And it is unnecessary, especially when there are so many alternatives. Use footage of doctors talking with fat patients. Use video of fat people working out. Use data graphics. Use the same images, just angle the camera up slightly, include our faces, get our consent. Let us be recognized and recognizable. Remind viewers that fat people are not just aberrant, abhorrent bodies, but people who inhabit those bodies. Let them find some familiarity in our faces that they won’t find in our bodies. Let them see their mothers, brothers, neighbors, friends. Do anything but this.
When we reduce fat people to our bodies, to “before and after,” or to bellies and rolls, we come to think of fat people as bodies without personhood. Fat bodies become symbols of disembodied disgust. And in a news report, at the very moment we are meant to be learning about fatness, the conversation isdevoid not only of the voices of fat people, but of our very faces.
All of this happens on the news, meant to be an impartial, authoritative, informative discussion. Instead, it stokes the flames of revulsion. And when that happens in journalism, it cloaks that disgust as knowledge, incontrovertible and actionable.
These images — flattened, inhuman — reinforce so much troubling thinking about fat people. Whether background visuals on the news or before & after photos in advertisements, we are more symbol than human. We become effigies, archetypes, morality tales, punchlines, threats, epidemics, but never just people. We are captured, pressed between pages like butterflies, forever frozen to illustrate our anatomies. We do not speak. We do not move. We are only & forever bodies.
Images like those are what left me feeling so gutted with my family. The onlytime fat people are afforded a voice or a face is when our bodies change, or when we express the grief, regret, guilt and shame that thin people imagine must come from having bodies like ours. What they do not consider is thecrumpling that happens when you see your body, every day, represented as a cautionary tale for someone else. If you are not careful, you may become a monstrosity like me. Before, desperately awaiting an after.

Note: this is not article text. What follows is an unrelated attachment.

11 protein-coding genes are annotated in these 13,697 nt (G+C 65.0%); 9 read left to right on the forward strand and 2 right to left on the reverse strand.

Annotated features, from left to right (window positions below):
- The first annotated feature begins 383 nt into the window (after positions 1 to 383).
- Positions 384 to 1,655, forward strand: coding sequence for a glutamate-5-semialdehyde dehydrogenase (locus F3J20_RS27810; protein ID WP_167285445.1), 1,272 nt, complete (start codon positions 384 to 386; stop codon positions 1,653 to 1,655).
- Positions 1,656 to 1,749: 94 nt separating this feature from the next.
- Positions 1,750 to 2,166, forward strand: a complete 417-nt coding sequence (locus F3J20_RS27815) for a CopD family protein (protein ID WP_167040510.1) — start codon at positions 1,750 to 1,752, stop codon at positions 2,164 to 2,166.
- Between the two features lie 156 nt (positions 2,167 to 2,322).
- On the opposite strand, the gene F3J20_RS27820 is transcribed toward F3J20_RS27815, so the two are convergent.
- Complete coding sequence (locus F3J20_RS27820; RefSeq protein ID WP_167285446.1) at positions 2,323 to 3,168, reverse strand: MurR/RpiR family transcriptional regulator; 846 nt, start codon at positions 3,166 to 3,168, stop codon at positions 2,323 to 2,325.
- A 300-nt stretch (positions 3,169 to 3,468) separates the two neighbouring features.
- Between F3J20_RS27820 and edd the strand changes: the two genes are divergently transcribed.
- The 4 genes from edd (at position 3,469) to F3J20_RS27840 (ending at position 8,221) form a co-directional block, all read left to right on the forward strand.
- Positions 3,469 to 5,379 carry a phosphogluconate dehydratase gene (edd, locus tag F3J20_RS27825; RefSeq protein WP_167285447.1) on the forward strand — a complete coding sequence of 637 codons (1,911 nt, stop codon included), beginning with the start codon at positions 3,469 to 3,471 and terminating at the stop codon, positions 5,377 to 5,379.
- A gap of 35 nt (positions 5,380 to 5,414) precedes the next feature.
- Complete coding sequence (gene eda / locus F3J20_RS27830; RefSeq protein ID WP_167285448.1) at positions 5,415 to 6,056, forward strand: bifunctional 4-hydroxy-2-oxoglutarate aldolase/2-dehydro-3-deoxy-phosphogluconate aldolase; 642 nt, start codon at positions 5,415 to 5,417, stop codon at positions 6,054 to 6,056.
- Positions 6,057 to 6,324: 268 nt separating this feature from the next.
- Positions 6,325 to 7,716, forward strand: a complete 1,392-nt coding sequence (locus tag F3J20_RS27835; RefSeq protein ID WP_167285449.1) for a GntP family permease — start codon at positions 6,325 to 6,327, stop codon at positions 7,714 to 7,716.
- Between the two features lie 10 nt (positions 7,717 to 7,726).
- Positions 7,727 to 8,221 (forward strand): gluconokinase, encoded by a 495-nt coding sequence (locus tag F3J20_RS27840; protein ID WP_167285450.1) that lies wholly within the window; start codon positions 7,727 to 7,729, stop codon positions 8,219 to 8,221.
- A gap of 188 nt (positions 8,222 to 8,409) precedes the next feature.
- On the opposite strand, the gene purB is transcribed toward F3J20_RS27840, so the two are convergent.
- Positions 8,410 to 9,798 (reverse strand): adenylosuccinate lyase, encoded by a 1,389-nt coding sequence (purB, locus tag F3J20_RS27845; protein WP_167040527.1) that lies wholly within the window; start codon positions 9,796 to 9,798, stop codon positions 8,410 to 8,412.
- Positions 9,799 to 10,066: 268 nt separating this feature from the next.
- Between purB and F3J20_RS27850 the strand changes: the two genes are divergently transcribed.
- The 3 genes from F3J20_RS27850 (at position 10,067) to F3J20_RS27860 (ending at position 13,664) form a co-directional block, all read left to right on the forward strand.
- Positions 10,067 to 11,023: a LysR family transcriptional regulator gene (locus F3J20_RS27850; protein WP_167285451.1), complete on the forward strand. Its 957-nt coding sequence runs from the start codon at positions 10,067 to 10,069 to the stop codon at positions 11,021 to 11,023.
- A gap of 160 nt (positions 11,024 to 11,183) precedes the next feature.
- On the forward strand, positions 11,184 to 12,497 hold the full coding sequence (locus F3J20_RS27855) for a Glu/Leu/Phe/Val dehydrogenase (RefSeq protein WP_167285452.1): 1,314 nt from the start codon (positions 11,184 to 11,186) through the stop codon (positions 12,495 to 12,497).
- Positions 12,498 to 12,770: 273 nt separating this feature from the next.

Because after, you can be heard. After, you are not required to renounce your own body in order to be accepted and embraced. You may share your experiences, hopes, dreams, plans, without weighing them down with caveats, dress sizes, inches, or pounds. After, you can have a face. After, you can smile. After, you can speak.
My body does not afford me those luxuries. My body is before. On a billboard, before. Neck down, before. Alone, before. When my doctor won’t see me, I cannot wish for better care. Instead, I am told to become an after — often by people who have never been fat. When a stranger shouts at me on the street, or when I am removed from an airplane, the answer remains the same. It’s simple: just spend years methodically constricting, willing your body to shrink. Face harsh treatment with your head held high until years later, when you are finally small enough. Then you will have earned the right to be seen,to be heard, to be believed. Doesn’t that help you today?
Until then, I am held back at some invisible turnstile until I can will my body to change from what it has always been.
When you see these images, dear friend, I need you to remember me. Remember my face, and the way it lights up when I see you. Remember the timbre of my voice. Remember what surprises you about me, and how you feel when we talk on the phone. Where billboards and B-roll flatten me, remember the fullness of me.
When you see my parts, I need you to remember the sum of me.